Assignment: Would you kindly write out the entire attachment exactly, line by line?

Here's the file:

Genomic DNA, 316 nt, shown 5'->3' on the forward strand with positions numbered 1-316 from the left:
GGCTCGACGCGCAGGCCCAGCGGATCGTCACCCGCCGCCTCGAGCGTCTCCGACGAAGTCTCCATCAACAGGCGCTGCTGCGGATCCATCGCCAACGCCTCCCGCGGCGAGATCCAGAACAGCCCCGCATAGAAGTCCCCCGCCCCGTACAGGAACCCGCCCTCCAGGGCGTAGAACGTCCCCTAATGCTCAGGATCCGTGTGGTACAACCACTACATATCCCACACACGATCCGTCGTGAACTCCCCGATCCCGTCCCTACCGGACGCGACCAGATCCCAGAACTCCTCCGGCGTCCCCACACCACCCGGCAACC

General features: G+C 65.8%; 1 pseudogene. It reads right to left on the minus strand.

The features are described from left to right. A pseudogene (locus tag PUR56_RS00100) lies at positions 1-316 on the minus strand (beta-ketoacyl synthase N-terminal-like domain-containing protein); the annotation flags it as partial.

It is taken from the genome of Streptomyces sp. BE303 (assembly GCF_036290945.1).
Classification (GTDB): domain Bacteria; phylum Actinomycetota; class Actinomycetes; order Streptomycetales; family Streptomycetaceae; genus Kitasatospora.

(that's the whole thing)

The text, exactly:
Genomic DNA, 316 nt, shown 5'->3' on the forward strand with positions numbered 1-316 from the left:
GGCTCGACGCGCAGGCCCAGCGGATCGTCACCCGCCGCCTCGAGCGTCTCCGACGAAGTCTCCATCAACAGGCGCTGCTGCGGATCCATCGCCAACGCCTCCCGCGGCGAGATCCAGAACAGCCCCGCATAGAAGTCCCCCGCCCCGTACAGGAACCCGCCCTCCAGGGCGTAGAACGTCCCCTAATGCTCAGGATCCGTGTGGTACAACCACTACATATCCCACACACGATCCGTCGTGAACTCCCCGATCCCGTCCCTACCGGACGCGACCAGATCCCAGAACTCCTCCGGCGTCCCCACACCACCCGGCAACC

General features: G+C 65.8%; 1 pseudogene. It reads right to left on the minus strand.

The features are described from left to right. A pseudogene (locus tag PUR56_RS00100) lies at positions 1-316 on the minus strand (beta-ketoacyl synthase N-terminal-like domain-containing protein); the annotation flags it as partial.

It is taken from the genome of Streptomyces sp. BE303 (assembly GCF_036290945.1).
Classification (GTDB): domain Bacteria; phylum Actinomycetota; class Actinomycetes; order Streptomycetales; family Streptomycetaceae; genus Kitasatospora.